"His body arrived by train. I can remember. I can still remember going to the depot," said Jim.
Among Virl's pallbearers was Herbert Schmitz of St. Martin, who had been taken prisoner during 1951 and was a prisoner of war for two years before his release.
"I don't think dad and mom ever really recovered from it," agreed Jim. "Dad took it especially hard. Mother, too."
"It took many years for me to get over that myself. I guess at first it didn't seem like it was real, because it didn't happen here," he said. "It took awhile to sink in."
John Liebrenz isn't sure that he or his mother has ever really comes to terms with his father's death. "I'm not sure I've dealt with it," he said. "You can't miss what you've never had. I'm not sure how I'm going to ever have closure."
John does wear his father's Korean Service Medal on his black leather coat.
Virl's death did lead to John and Mary living rather atypical lives in the 1950s and 1960s. Mary, needing to support herself and John somehow, went back to beauty college and opened a beauty shop in Paynesville, which she ran until her death in 1983.
Mary seldom spoke about Virl. Apparently, even talking about Virl was painful and difficult for her. "It was something she never talked about," said John.
The love between his father and mother is clear to John, though. "She never dated another man. Never remarried," he said. "She took that relationship to the grave with her."
John, who lives in Maple Grove and works in admissions at the Minnesota School of Business, finally learned more about the relationship between his mother and his father after his mother died, and he sorted through her things, like those 347 wartime letters.
"They were just love letters. It just showed the affection that they had for each other," said John, who has explored publishing the letters so his three daughters can each have a copy.
"That's how I really got to know (my father)," he added.
Had his father lived, had he avoided his fatal accident, had he survived another two weeks in Korea until the ceasefire, "I think my life would have been totally different," said John.
Darrell and Jim - Virl's two surviving brothers - also aren't sure what Virl would be doing if he had lived. Darrell thinks Virl, if he would have made it back alive, would have taken advantage of the G.I. Bill to go to college, like Darrell did. "Had he gotten out of the service, I'm sure he would have taken advantage of the educational opportunities and done something with himself," he said.
He is equally certain that his brother would still be active in sports, like softball, which Darrell, a former engineer at Honeywell, still plays. "I'd rather die running to first base than in a recliner watching TV. I know Virl would do the same," said Darrell.
Since Virl's life was cut short, it's hard to tell what he might have done after the army. "It's hard to say what he would have done, but he loved farming," said Jim.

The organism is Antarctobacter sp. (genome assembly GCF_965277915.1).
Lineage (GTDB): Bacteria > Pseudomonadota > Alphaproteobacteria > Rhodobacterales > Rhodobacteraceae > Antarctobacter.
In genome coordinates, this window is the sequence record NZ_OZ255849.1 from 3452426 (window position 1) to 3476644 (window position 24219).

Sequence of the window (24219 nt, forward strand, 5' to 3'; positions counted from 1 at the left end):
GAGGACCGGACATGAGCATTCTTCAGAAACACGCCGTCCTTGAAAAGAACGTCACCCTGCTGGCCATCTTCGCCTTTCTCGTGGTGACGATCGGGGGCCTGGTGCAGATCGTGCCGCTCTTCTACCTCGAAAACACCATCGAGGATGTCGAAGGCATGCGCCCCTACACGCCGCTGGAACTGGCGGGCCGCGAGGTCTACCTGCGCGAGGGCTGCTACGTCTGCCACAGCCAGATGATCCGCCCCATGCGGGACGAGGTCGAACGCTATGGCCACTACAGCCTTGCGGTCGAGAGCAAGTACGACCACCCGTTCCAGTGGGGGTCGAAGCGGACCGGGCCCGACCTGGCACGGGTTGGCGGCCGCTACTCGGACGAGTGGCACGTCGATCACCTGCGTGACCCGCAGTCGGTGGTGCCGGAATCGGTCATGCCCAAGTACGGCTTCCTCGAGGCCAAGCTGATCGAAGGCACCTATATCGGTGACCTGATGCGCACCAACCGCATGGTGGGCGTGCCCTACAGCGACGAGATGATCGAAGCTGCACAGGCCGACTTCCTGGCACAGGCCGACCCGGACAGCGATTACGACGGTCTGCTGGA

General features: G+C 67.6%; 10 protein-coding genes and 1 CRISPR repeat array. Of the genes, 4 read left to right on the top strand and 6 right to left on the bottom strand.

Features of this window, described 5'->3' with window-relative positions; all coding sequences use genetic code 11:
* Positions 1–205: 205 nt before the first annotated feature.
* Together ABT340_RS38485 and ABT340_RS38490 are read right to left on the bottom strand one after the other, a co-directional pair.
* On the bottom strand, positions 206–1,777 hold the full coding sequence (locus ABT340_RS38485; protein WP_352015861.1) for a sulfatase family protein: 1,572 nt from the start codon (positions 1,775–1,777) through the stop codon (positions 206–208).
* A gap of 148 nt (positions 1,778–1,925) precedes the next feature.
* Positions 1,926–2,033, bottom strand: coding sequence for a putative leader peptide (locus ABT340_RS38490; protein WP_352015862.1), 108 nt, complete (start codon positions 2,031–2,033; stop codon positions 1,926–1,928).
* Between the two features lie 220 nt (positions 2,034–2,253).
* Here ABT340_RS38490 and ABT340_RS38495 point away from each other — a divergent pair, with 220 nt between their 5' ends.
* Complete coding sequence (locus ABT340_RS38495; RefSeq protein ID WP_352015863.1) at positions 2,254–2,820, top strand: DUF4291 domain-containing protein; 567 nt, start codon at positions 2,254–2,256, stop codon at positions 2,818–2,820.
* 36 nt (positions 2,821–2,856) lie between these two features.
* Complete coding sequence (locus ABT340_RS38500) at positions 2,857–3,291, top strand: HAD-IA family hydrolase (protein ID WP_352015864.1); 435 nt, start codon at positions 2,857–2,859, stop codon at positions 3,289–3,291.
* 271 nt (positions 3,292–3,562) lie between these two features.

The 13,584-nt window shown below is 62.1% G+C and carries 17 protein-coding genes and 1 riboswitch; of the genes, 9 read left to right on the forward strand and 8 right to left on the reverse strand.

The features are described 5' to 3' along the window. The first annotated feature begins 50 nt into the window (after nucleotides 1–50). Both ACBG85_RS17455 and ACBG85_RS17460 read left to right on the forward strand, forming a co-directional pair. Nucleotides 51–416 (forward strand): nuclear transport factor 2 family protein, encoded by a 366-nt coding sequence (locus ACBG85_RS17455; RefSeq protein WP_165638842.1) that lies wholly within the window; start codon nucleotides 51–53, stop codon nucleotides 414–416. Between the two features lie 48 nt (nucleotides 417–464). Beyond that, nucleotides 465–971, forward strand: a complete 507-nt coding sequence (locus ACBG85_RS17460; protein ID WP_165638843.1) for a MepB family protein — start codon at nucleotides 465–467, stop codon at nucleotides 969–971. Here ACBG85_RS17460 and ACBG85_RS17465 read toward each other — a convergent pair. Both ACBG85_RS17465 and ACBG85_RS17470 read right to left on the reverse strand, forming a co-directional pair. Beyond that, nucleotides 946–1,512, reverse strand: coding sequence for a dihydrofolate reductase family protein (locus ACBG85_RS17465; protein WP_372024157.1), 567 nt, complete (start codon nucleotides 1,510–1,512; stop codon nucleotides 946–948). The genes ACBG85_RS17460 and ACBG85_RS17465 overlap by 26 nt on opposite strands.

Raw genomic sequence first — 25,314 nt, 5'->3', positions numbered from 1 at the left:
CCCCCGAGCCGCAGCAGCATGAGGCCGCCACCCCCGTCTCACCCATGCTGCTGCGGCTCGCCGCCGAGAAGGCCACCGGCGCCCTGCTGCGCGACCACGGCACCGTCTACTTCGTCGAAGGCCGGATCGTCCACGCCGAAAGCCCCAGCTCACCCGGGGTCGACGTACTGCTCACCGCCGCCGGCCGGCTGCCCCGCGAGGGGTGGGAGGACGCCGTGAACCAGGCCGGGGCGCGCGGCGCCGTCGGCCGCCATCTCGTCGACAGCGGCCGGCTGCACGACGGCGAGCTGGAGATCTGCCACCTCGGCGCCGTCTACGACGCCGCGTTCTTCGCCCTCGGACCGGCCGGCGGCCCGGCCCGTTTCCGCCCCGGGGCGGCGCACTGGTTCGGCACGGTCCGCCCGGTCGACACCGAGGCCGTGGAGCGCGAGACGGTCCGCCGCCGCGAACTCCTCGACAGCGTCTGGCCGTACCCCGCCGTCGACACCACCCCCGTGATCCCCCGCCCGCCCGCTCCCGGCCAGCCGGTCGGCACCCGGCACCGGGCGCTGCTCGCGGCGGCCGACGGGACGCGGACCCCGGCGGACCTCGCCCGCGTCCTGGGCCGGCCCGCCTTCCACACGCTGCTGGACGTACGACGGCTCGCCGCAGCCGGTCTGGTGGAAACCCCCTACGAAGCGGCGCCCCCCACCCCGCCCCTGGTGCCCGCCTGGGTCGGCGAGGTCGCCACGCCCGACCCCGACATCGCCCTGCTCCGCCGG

Growing up fatherless in Paynesville in the 1950s and 1960s. John was one of the few kids who didn't have a father. Paynesville in those days, like the rest of the world, was a simpler place and a great place to grow up, John noted.
For starters, he said, "There weren't a zillion different kinds of tennis shoes at $100 a pop." It was a good place to grow up, he feels.
John attributes his loner personality to his father's death and the isolation it caused in the family. "That molded a certain character trait in me," he said.
John, who came of age in the 1960s, also believes that his father's death should serve as a warning to take military action very seriously. "If you're going to put people's lives on the line, you really have to have a defined objective and kick ass," he said.
"Memorial Day means a lot to me," said Darell. "I think back at all those people who sacrificed their lives for me. It bothers me because they sacrificed themselves. It bothers me when people take it for granted and make fun of it."
No one in the Liebrenz family treats Memorial Day as a day off. "I have tears in my eyes every time I think of Memorial Day," Darrell added.
"I think it's important to me to pay tribute to all of them, especially my brother," said Jim, of Memorial Day, which will be held on Monday, May 27 this year.
"It means enough to him that he's missed only a couple Memorial Day services in 49 years," said Alice, Jim's wife.
While Jim appreciates the renewed patriotism in the United States since the terrorist attacks on Sept. 11, 2001, he regrets that it takes such an event to inspire patriotism.
While many Americans treat Memorial Day as a meaningless vacation day that yields a long weekend, the Liebrenz family needs little reminder of the meaning of the day, since it strikes so close to home.
"I think of (Virl) all the time," said Darrell. "I'll never forget."
Which is exactly the point of Memorial Day.